12:00 AM, December 23, 2017 / LAST MODIFIED: 12:00 AM, December 23, 2017



Dealing with food issues occupied most of my adult life. This gave me exposure to some unforgettable gastronomic experiences. Here are three such episodes.


After a long field trip, hunger gripped the mission members who could barely wait to eat, yearning for whatever they could find. The Project Manager had arranged lunch near a visiting oil palm plantation site. A massive bowl of boiling soup arrived, with rice, fried plantain and yam served separately. Everyone started to dig into the soup first. When my turn came, I noticed that  the soup contained assorted meat, feet of piglets, cray fish and fresh palm nuts; it had a greenish texture that I was trying to figure out. Seeing my inquisitive looks, the Project Manager announced : “The greenish part is the very essence of this soup dish. It is the contents of the intestine of the grasscutter, (a cousin of the “cane rat” species which feeds only on grass), that gives the richness and unworldly aroma of the soup, and that's why it looks greenish. Have some, very delicious”.  "Wow, sounds exquisite," I said, and felt satisfied with the yummy fried plantain and rice and yam. Nobody paid much attention to the Project Manager's utterances and enjoyed the lunch. The grasscutter is the second largest rodent after porcupine, I should add. You can also have it smoked or grilled like kebab, though it consumes its own feces or poops. Grasscutter farming is a money making machine yielding some 30 percent of around $60 million a year in bushmeat business.                          


This was at an official dinner in a prestigious restaurant where I happened to be the guest of honor. Amid exchanges of greetings and decorum, the evening began pleasantly with all kinds of drinks and appetizers. Soon nicely decorated food dishes started flowing from all directions. As we began to eat, the Chef came with a beautiful white oval ceramic dish with something maroonish and shiny in it, and placed it in front of me. From the corner of my eyes, I took an unassuming cursory glance at it without interrupting our conversation. The lady on my left was watching me very carefully throughout. As soon as I finished my remarks on how to foster regional youth talents, she softly uttered: “Esteemed Mister ......., there is no pork served here, we  know you don't eat that. This is our signature delicacy - fresh dog meat, you must try it.“ Having had dogs as pets all my life, I tried politely to dodge the offer by saying, “Please go ahead, there's so much food on the table, I am enjoying myself”. When she insisted again, a stern look from across the table with a slight tilt of the head quietened her and relieved my invisible stress! My anxiety was put to sleep with perhaps one too many bottoms-up of Chamisul Soju in a branded glass. Nevertheless, it was a lovely evening! Guess how many millions of this faithful friend of humans land up on the table each year -  25 million worldwide, according to 2014 estimates. The notorious Yulin festival is famous for canine meat. It's time for a compassionate movement to ban the endless slaughtering of man's best friend.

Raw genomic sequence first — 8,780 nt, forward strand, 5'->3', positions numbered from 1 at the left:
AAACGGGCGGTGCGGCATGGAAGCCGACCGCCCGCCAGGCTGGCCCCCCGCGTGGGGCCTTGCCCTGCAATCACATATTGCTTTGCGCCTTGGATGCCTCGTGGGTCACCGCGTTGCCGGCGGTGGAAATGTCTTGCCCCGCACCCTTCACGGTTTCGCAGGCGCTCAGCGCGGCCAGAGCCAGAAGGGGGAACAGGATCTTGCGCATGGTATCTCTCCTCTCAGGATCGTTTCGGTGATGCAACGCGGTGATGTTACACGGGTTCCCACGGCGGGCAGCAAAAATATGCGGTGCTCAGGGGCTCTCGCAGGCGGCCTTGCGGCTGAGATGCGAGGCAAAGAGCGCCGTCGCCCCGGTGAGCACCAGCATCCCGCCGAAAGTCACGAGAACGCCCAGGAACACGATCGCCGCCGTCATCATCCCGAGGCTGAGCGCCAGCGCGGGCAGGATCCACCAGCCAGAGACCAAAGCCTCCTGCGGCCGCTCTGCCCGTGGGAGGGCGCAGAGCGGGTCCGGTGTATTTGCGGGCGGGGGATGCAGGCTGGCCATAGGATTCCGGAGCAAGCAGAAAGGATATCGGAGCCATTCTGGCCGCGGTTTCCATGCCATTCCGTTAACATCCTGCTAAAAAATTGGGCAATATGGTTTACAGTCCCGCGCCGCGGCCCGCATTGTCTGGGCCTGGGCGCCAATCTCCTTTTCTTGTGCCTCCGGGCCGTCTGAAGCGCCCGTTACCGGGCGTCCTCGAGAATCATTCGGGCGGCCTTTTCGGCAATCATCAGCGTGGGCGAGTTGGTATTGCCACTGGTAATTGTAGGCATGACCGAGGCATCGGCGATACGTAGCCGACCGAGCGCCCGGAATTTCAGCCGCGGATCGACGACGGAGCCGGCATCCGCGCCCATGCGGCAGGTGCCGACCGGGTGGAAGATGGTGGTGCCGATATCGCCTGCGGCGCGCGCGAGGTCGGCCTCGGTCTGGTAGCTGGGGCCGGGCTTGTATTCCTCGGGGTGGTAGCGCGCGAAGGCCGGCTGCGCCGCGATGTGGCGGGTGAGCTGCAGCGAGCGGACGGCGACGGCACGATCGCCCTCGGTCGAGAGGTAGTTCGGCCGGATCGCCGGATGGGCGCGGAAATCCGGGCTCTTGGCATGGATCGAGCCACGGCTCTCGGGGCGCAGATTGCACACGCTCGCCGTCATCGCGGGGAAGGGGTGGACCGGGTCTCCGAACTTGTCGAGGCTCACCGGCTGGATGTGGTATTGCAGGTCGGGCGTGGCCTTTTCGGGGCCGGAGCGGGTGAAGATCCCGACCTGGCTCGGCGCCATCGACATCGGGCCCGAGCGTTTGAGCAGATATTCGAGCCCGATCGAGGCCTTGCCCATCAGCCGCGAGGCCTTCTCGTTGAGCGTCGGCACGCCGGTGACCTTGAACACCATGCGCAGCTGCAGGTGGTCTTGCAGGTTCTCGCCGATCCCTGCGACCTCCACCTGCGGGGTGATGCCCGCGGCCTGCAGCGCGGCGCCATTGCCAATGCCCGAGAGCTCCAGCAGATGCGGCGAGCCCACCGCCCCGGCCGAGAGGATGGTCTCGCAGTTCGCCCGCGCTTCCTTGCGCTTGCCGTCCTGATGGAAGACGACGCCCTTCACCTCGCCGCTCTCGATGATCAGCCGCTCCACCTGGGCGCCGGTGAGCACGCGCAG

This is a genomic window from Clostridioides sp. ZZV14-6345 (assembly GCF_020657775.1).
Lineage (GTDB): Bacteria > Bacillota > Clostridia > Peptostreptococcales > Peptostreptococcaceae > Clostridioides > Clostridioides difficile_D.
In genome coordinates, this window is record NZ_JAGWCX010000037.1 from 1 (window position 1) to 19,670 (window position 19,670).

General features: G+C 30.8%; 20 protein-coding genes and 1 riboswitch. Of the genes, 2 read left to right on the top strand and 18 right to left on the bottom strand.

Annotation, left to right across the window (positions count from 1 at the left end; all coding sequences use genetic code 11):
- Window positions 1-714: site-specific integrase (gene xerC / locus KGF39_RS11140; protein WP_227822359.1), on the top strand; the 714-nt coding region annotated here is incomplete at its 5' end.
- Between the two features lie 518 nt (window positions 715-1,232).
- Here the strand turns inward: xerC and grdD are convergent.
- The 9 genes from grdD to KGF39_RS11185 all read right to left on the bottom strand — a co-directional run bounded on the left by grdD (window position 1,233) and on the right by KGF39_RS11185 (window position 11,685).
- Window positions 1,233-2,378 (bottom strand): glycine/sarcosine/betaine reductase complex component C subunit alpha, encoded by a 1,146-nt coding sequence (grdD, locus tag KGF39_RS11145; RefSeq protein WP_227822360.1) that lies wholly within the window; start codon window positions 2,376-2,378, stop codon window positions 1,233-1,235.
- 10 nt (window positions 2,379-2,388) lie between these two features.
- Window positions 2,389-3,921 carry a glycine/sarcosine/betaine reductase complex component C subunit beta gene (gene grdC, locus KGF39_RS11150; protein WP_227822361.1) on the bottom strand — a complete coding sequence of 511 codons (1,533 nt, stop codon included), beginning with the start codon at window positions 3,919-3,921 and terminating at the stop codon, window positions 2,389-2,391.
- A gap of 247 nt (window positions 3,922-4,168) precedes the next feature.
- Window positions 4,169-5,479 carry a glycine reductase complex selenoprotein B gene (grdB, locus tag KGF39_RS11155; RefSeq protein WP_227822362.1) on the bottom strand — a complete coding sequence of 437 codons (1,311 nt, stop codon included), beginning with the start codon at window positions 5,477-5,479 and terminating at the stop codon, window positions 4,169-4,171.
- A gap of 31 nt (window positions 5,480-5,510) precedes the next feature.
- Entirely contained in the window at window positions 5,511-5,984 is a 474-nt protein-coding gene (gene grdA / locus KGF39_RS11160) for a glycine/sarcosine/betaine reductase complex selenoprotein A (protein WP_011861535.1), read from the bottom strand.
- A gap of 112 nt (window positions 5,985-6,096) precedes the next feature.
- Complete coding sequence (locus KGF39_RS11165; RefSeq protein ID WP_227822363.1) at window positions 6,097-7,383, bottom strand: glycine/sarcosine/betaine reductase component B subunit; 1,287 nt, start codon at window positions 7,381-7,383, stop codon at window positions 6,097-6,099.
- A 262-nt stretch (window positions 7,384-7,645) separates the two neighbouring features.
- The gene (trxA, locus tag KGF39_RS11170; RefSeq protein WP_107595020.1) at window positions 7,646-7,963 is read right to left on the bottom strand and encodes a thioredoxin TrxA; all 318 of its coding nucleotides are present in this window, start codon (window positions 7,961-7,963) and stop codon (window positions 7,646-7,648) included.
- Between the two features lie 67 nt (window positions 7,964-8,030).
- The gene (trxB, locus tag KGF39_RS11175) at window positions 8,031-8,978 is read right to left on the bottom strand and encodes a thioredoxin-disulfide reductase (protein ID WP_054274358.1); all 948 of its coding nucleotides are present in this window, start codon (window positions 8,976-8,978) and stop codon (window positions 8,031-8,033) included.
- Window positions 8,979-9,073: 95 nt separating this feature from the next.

At a missionary center, where I went to provide training on conscientization and group dynamics, it was time for dinner. Six of us were evenly seated across the neatly laid mahogany dining table. At the corner on a high mantel shelf, stood a wooden statue of Lord Buddha in a meditation posture. The stomach of the statue was finely carved inwards giving a convincing image of having achieved Nirvana. The Pastor first chanted some thankful prayers and then pointed to the statue and remarked: ”That's the role model; we must aspire to be like him.” Food was served immediately thereafter. In the middle of the table was placed a big shack of barbecued ribs (huge in size),  on my right was a golden crispy roasted chicken, on the right of Father Pastor was a squarish chunk of a white dish which looked to me like steamed fish. Other dishes included roasted potatoes, beans and carrot salad, freshly baked bread, cottage cheese and some juicy fruits. After-meal servings included a choice of herbal tea or spicy turkish like coffee and a bottle of locally made schnapps, all of which were nicely placed on a side trolley. My eyes were set on the ribs but the Father said: “For you is the chicken,” the pork ribs are for us. ”Upon gently enquiring about the white chunk near him, Sister Mary whispered into my ear,” That's Father's specialty, he found a big python in the forest today; he loves that white meat, he hunts one once a week. ”I happily settled with my chicken and the veggies. What a sumptuous meal it was - all the food were grown in the parish property including the poor python! Nobody in the surrounding communities suffered from food insecurity. While retiring for the evening, I prayed that Father Pastor does not pass on his predatory “white meat” habit to his merciful companions and devout followers. My own awareness lesson was that, with such regular feasting, Nirvana will surely remain miles away! My environmental knowledge hadn't matured by then, yet a silent thought flashed through as to who will halt the ecological imbalance that Father began by ignorantly ridding the forest of snakes and snails to his culinary delight!

Mohamed Saleheen retired recently from the World Food Programme. He represented it in different countries of the world & now lives in Rome.

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